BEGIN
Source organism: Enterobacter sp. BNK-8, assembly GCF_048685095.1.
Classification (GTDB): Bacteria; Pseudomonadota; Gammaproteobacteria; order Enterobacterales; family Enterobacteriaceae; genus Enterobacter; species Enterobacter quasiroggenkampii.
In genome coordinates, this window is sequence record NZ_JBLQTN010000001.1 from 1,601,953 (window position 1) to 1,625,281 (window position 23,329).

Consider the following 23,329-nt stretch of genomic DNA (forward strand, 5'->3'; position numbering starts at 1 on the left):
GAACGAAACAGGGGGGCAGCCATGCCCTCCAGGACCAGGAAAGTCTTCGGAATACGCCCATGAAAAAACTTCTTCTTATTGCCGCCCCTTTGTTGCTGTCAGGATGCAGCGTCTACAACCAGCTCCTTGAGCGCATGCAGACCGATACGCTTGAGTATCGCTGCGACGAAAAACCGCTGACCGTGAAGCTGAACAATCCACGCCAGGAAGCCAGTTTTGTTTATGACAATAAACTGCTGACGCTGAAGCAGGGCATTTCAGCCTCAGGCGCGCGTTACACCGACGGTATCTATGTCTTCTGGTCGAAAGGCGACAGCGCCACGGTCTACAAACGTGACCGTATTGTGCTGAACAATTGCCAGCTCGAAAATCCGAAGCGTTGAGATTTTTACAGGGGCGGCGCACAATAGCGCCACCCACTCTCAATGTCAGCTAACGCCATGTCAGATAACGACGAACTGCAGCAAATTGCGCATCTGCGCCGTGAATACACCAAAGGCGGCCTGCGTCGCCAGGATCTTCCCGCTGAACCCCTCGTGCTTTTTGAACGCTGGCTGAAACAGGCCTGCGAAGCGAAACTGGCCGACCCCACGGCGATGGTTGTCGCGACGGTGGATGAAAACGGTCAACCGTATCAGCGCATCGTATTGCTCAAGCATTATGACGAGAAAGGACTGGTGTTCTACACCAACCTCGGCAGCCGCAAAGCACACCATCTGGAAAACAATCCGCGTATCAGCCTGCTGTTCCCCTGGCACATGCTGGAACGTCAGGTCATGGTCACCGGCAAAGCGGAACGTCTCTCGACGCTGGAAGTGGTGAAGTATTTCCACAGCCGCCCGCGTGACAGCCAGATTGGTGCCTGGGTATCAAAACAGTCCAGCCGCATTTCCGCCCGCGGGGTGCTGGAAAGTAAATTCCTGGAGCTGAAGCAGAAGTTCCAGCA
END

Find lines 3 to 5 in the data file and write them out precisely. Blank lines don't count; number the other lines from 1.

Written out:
In genome coordinates, this window is sequence record NZ_JBLQTN010000001.1 from 1,601,953 (window position 1) to 1,625,281 (window position 23,329).

Consider the following 23,329-nt stretch of genomic DNA (forward strand, 5'->3'; position numbering starts at 1 on the left):
GAACGAAACAGGGGGGCAGCCATGCCCTCCAGGACCAGGAAAGTCTTCGGAATACGCCCATGAAAAAACTTCTTCTTATTGCCGCCCCTTTGTTGCTGTCAGGATGCAGCGTCTACAACCAGCTCCTTGAGCGCATGCAGACCGATACGCTTGAGTATCGCTGCGACGAAAAACCGCTGACCGTGAAGCTGAACAATCCACGCCAGGAAGCCAGTTTTGTTTATGACAATAAACTGCTGACGCTGAAGCAGGGCATTTCAGCCTCAGGCGCGCGTTACACCGACGGTATCTATGTCTTCTGGTCGAAAGGCGACAGCGCCACGGTCTACAAACGTGACCGTATTGTGCTGAACAATTGCCAGCTCGAAAATCCGAAGCGTTGAGATTTTTACAGGGGCGGCGCACAATAGCGCCACCCACTCTCAATGTCAGCTAACGCCATGTCAGATAACGACGAACTGCAGCAAATTGCGCATCTGCGCCGTGAATACACCAAAGGCGGCCTGCGTCGCCAGGATCTTCCCGCTGAACCCCTCGTGCTTTTTGAACGCTGGCTGAAACAGGCCTGCGAAGCGAAACTGGCCGACCCCACGGCGATGGTTGTCGCGACGGTGGATGAAAACGGTCAACCGTATCAGCGCATCGTATTGCTCAAGCATTATGACGAGAAAGGACTGGTGTTCTACACCAACCTCGGCAGCCGCAAAGCACACCATCTGGAAAACAATCCGCGTATCAGCCTGCTGTTCCCCTGGCACATGCTGGAACGTCAGGTCATGGTCACCGGCAAAGCGGAACGTCTCTCGACGCTGGAAGTGGTGAAGTATTTCCACAGCCGCCCGCGTGACAGCCAGATTGGTGCCTGGGTATCAAAACAGTCCAGCCGCATTTCCGCCCGCGGGGTGCTGGAAAGTAAATTCCTGGAGCTGAAGCAGAAGTTCCAGCA